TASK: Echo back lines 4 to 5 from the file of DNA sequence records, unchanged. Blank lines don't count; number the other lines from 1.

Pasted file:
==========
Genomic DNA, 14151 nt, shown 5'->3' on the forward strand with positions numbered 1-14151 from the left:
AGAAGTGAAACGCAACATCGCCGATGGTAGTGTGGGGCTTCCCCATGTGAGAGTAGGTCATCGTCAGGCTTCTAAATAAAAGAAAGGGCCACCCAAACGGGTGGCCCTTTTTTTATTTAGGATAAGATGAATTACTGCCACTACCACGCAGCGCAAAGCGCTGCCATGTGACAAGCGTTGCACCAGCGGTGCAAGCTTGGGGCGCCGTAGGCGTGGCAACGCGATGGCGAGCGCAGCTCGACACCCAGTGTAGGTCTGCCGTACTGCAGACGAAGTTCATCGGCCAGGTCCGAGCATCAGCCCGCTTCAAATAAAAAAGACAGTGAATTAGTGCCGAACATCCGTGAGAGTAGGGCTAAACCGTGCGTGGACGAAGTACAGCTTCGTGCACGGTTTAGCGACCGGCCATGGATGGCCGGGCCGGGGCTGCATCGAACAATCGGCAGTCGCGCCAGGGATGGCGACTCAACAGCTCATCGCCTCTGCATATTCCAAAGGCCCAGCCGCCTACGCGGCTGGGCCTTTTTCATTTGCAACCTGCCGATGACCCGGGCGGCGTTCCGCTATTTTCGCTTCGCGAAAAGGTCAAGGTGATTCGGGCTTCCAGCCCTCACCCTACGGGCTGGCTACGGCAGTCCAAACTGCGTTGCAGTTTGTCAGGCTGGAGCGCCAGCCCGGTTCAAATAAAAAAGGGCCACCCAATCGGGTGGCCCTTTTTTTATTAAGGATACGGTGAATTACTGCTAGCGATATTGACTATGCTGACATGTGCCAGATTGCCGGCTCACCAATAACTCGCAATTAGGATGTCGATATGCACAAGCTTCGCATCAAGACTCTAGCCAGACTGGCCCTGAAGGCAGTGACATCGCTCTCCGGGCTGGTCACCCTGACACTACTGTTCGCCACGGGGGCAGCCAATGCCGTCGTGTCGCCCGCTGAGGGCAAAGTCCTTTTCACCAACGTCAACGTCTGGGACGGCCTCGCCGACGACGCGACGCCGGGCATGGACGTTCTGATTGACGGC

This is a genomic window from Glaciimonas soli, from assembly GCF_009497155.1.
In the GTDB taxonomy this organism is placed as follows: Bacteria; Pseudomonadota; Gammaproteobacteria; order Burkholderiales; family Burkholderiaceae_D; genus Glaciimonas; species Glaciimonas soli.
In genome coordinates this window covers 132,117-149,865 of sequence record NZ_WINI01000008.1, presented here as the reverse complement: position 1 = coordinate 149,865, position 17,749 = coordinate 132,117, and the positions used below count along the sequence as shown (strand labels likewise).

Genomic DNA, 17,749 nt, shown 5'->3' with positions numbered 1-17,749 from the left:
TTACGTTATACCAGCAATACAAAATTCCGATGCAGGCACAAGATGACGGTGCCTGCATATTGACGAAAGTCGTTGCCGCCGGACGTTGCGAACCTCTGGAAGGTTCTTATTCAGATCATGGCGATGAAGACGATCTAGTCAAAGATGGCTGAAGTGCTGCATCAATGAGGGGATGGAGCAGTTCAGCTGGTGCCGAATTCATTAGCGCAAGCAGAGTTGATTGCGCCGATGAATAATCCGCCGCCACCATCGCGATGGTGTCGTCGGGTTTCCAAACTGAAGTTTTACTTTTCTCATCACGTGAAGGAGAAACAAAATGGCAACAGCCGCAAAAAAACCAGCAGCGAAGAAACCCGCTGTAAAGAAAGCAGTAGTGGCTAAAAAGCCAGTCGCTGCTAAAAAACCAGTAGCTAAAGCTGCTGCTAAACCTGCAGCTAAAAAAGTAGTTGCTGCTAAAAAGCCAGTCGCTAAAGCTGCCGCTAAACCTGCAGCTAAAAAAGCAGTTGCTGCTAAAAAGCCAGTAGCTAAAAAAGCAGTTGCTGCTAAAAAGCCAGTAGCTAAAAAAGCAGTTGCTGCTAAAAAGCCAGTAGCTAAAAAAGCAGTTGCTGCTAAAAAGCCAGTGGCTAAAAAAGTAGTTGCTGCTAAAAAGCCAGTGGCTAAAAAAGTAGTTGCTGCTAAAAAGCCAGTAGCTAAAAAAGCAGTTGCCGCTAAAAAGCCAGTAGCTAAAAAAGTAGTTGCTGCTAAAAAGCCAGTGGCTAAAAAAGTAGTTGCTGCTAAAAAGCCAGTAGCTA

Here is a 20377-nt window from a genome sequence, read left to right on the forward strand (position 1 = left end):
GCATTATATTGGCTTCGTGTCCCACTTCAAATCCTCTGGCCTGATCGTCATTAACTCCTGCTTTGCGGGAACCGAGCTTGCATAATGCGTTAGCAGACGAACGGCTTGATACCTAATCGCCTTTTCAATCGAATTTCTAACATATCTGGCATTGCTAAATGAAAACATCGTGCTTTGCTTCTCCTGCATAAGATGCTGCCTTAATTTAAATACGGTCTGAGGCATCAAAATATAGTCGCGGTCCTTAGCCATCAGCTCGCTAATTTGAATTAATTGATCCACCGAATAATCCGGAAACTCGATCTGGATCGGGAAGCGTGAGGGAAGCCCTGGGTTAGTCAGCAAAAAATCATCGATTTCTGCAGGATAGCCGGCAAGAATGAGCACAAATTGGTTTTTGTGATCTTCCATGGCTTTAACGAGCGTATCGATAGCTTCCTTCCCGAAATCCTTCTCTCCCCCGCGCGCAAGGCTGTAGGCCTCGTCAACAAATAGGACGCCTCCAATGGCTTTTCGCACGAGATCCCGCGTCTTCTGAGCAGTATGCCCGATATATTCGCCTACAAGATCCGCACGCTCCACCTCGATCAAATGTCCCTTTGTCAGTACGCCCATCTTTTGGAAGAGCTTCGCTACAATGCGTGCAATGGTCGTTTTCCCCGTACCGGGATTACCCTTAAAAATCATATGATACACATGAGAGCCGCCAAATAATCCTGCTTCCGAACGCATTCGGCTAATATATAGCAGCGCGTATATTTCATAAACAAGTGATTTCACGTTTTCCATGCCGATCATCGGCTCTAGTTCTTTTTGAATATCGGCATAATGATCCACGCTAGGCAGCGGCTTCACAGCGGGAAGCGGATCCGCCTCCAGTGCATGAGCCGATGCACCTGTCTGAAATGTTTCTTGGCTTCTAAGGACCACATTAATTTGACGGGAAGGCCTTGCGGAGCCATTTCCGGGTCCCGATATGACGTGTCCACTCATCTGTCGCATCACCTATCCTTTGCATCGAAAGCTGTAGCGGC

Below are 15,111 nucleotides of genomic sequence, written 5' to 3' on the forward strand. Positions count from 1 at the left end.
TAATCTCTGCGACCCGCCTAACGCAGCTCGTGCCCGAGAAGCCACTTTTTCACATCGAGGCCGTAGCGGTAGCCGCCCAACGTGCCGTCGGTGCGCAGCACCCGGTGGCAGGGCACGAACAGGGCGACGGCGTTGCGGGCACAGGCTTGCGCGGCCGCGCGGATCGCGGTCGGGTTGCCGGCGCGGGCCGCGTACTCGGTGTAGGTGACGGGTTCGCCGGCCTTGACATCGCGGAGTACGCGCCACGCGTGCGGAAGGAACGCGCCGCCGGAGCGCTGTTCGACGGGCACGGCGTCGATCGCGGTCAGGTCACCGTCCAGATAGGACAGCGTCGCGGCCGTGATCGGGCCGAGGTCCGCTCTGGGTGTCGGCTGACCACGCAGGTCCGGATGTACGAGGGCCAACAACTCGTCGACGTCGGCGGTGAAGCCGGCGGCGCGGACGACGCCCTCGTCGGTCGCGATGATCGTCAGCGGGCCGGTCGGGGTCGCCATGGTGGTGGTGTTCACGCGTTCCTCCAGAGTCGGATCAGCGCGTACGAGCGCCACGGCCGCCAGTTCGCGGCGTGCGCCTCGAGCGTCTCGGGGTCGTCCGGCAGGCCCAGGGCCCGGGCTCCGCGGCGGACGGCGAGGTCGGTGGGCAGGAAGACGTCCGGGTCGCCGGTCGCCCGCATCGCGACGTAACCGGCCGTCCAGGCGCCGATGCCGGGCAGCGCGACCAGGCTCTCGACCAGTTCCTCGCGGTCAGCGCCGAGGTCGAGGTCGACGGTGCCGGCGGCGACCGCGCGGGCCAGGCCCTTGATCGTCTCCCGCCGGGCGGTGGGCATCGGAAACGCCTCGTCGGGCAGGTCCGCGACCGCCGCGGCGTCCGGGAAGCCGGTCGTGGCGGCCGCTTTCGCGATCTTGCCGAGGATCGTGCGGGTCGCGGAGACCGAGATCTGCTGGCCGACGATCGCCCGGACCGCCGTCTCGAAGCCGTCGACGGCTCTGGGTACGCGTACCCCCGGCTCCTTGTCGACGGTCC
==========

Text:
In the GTDB taxonomy this organism is placed as follows: Bacteria; Pseudomonadota; Gammaproteobacteria; order Burkholderiales; family Burkholderiaceae_D; genus Glaciimonas; species Glaciimonas soli.
In genome coordinates this window covers 132,117-149,865 of sequence record NZ_WINI01000008.1, presented here as the reverse complement: position 1 = coordinate 149,865, position 17,749 = coordinate 132,117, and the positions used below count along the sequence as shown (strand labels likewise).